Zengen, Inc. v. Comerica Bank, 41 Cal. 4th 239 (2007)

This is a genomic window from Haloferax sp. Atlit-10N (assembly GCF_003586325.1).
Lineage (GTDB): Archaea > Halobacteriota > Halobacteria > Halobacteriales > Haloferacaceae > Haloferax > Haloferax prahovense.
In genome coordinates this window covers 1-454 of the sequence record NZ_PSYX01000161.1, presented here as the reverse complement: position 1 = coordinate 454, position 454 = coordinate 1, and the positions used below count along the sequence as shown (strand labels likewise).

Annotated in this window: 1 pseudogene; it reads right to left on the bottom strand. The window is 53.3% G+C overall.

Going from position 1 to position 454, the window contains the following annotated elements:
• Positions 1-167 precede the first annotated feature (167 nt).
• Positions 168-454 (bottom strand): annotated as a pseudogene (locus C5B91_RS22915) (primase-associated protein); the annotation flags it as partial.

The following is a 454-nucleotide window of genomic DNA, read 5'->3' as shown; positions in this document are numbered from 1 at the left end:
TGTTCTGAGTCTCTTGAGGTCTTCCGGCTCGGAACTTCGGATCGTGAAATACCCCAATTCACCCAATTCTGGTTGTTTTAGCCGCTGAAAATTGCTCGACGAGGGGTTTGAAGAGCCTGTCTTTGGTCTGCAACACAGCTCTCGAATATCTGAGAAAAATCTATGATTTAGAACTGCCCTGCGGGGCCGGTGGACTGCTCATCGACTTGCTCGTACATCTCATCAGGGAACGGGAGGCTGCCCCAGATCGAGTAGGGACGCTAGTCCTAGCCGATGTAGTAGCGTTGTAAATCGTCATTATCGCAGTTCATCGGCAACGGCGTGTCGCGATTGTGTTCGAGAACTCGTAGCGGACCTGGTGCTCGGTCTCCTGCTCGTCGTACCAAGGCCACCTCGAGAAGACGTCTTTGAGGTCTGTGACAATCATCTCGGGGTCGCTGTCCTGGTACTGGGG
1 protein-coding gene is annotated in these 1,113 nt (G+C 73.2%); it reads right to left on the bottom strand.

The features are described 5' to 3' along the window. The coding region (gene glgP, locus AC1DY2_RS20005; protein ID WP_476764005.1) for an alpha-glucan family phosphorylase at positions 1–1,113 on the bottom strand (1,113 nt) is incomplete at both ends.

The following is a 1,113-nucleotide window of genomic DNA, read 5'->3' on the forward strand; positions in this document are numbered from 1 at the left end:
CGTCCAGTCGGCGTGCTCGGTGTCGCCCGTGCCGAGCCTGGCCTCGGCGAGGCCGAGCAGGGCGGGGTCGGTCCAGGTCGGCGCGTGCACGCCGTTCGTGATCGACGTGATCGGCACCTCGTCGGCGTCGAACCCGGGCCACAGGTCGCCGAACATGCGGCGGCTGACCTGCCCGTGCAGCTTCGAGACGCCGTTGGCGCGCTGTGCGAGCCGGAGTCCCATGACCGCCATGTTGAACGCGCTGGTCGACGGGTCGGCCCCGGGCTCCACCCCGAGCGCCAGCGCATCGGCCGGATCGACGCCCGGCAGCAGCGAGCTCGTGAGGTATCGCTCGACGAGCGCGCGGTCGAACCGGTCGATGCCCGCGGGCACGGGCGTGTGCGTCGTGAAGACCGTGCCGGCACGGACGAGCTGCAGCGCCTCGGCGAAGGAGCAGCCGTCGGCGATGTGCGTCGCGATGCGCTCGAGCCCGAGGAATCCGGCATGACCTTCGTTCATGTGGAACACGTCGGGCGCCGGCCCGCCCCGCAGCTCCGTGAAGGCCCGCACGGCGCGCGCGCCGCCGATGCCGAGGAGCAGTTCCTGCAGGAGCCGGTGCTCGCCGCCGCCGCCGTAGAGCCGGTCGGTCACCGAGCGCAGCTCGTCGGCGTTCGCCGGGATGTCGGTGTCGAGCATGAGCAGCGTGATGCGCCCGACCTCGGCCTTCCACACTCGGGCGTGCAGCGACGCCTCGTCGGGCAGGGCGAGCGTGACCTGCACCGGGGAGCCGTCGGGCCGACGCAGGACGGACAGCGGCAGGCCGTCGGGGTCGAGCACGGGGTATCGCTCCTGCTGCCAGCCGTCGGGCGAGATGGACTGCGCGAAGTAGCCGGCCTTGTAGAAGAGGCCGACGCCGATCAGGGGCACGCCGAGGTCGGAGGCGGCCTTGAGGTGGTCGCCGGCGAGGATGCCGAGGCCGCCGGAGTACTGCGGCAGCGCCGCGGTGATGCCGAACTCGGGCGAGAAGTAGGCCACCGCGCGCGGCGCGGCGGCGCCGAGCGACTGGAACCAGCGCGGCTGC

Zengen’s CFO embezzled $4.6 million by directing four fraudulent funds transfers from the company’s account to an account he controlled. Although the trial court granted summary judgment to the bank (which was affirmed by the Court of Appeal), the California Supreme Court reversed. The Supreme Court construed the California Uniform Commercial Code (Section 11505), which requires a customer to notify the bank within one year after receiving notice of a payment of its objection to the payment in order to receive a refund. The Supreme Court held that the lower court should have applied the following test: “Whether, under all of the relevant circumstances, a reasonable bank would understand from the customer’s communication that the customer was objecting to what the bank had done in accepting the payment order or otherwise considered the bank liable for the loss.” Contrary to the bank’s position, there was evidence in this case that Zengen had done more than just inform the bank that the payment orders were unauthorized.